Do the EPA, IRS and Smithsonian Need So Many Guns?
Do you agree that federal agencies should be more transparent about their weapons and ammunition purchases?
by Countable | 3.1.19
Federal agencies outside of the Pentagon purchased $1.5 billion in firearms, ammunition and tactical equipment in what one governmental oversight group has characterized as the “militarization of America.”
In a recent Forbes OpEd, CEO and founder of OpenTheBooks.com Adam Andrzejewski asks:
“Why does the IRS need five million rounds of ammunition? Why did Health and Human Services purchase four million rounds over the last eight years and stockpile five submachine guns? And what about the 800,000 rounds purchased by the Social Security Administration?”
A December 2018 Government Accountability Office (GAO) report to congress quantified the $1.5 billion in purchases from 2010 to 2017. Its findings aligned closely with a 2016 report from OpenTheBooks.com, which found that 67 federal agencies outside of the Department of Defense had purchased $1.4 billion in guns, ammunition and military-style equipment from 2006 to 2014. Among their findings:
- The Internal Revenue Service owns 4,600 guns, including 621 shotguns, 539 long-barrel rifles and 15 submachine guns.
- The Social Security Administration has purchased 800,000 rounds of ammunition for their 270 special agents, which amounts to almost 3,000 rounds per agent.
- The Environmental Protection Agency has stockpiled 600 guns and 367,000 rounds.
- The Smithsonian Institution has spent more than $462,000 on guns, ammunition and military-style equipment since 2006.
The agencies say these are necessary in the discharge of their law-enforcement duties, to include compliance and fraud investigations. The Department of Health and Human Services (HHS), which owns 1,300 guns and 1 million rounds, says its agents participate in undercover work and surveillance and execute arrest and search warrants. As such, HHS says arming its agents is imperative.
OpenTheBooks.com found that almost six percent of federal gun and ammunition purchase transactions were incorrectly coded:
“Some purchases were actually for ping-pong balls, gym equipment, bread, copiers, cotton balls, or cable television including a line item from the Coast Guard entered as ‘Cable Dude’.”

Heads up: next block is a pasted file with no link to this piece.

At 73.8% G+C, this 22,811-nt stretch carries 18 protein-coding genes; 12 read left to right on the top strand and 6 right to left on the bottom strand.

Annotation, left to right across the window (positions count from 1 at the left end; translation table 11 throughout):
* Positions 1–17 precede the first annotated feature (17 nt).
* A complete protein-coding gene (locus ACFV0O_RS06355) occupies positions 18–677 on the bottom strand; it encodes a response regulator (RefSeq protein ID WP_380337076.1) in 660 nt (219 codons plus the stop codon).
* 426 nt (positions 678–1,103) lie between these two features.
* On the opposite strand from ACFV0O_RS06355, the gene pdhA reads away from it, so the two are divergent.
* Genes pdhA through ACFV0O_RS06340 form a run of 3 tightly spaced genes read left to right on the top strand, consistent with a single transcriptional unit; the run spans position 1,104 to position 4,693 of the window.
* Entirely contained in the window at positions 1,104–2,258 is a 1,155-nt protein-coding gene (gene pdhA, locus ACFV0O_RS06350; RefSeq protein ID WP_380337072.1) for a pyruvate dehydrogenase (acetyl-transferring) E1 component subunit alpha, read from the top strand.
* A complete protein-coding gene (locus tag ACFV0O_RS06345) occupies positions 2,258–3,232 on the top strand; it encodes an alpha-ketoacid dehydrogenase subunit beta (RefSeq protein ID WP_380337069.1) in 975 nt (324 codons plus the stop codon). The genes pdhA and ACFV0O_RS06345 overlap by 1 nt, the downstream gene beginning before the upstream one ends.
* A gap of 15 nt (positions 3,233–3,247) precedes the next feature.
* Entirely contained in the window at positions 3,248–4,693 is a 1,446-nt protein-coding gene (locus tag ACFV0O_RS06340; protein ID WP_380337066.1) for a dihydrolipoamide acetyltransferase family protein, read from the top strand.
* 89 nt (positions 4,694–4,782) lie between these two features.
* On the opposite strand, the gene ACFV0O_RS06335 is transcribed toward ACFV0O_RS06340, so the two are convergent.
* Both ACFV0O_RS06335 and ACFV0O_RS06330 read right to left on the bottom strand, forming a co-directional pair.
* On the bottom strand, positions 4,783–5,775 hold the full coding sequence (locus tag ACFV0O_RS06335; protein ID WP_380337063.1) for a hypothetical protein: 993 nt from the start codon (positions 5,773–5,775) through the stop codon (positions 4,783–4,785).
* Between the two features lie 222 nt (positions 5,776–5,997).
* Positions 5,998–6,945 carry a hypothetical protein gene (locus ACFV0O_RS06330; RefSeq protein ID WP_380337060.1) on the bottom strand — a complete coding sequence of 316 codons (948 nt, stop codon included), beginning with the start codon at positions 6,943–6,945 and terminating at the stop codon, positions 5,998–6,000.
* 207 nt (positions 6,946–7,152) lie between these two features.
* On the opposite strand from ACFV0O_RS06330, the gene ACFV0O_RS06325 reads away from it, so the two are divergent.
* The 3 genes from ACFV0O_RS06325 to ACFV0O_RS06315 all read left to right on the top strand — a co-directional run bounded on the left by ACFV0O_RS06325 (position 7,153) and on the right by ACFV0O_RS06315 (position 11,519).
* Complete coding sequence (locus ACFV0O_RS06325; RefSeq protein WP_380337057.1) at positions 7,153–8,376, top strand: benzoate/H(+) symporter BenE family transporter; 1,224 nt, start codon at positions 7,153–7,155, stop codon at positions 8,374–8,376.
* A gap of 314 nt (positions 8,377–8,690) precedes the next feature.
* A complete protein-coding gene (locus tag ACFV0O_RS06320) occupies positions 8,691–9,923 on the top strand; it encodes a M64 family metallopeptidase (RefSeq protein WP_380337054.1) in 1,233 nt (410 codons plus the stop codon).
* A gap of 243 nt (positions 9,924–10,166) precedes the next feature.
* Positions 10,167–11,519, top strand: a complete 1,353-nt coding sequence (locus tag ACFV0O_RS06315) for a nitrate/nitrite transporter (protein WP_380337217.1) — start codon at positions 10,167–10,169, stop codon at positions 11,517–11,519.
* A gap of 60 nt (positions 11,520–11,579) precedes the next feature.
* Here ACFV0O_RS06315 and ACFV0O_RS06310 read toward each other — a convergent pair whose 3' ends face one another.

The GAO report found some inconsistencies:
“The internal agency data on firearms and ammunition purchases for the Bureau of Indian Affairs, U.S. Forest Service, and U.S. Immigration and Customs Enforcement (ICE) did not always match data that were publicly available on USASpending.gov—a government source for federal contract data. In particular, the dollar value of firearms purchases by ICE in USASpending.gov was approximately 8 times greater than the value of the purchases reported by ICE to GAO.”
ICE concurred with the GAO’s recommendations on resolving the discrepancies.
OpenTheBooks.com views all of this as evidence of the “continued militarization of rank and file, non-security related agencies.” They point to President Trump’s June 2018 announcement that protective detail authority would be stripped from non-Pentagon agencies and transferred to the U.S. Marshals Services as a “good first step and better policy.” Further, OpenTheBooks.com argues:
“It’s time for the federal agencies to not only open their books, but also their gun lockers, and explain to the American people why they need so much firepower to pursue their missions.”
What do you think?
Do you agree that federal agencies should be more transparent about their weapons and ammunition purchases? Are you planning to be extra careful on your tax returns this year, knowing how well armed the IRS agents are? Tell your reps what you think, then share your thoughts below.
—Sara E. Murphy
(Image Credit: iStock.com / Leontura)
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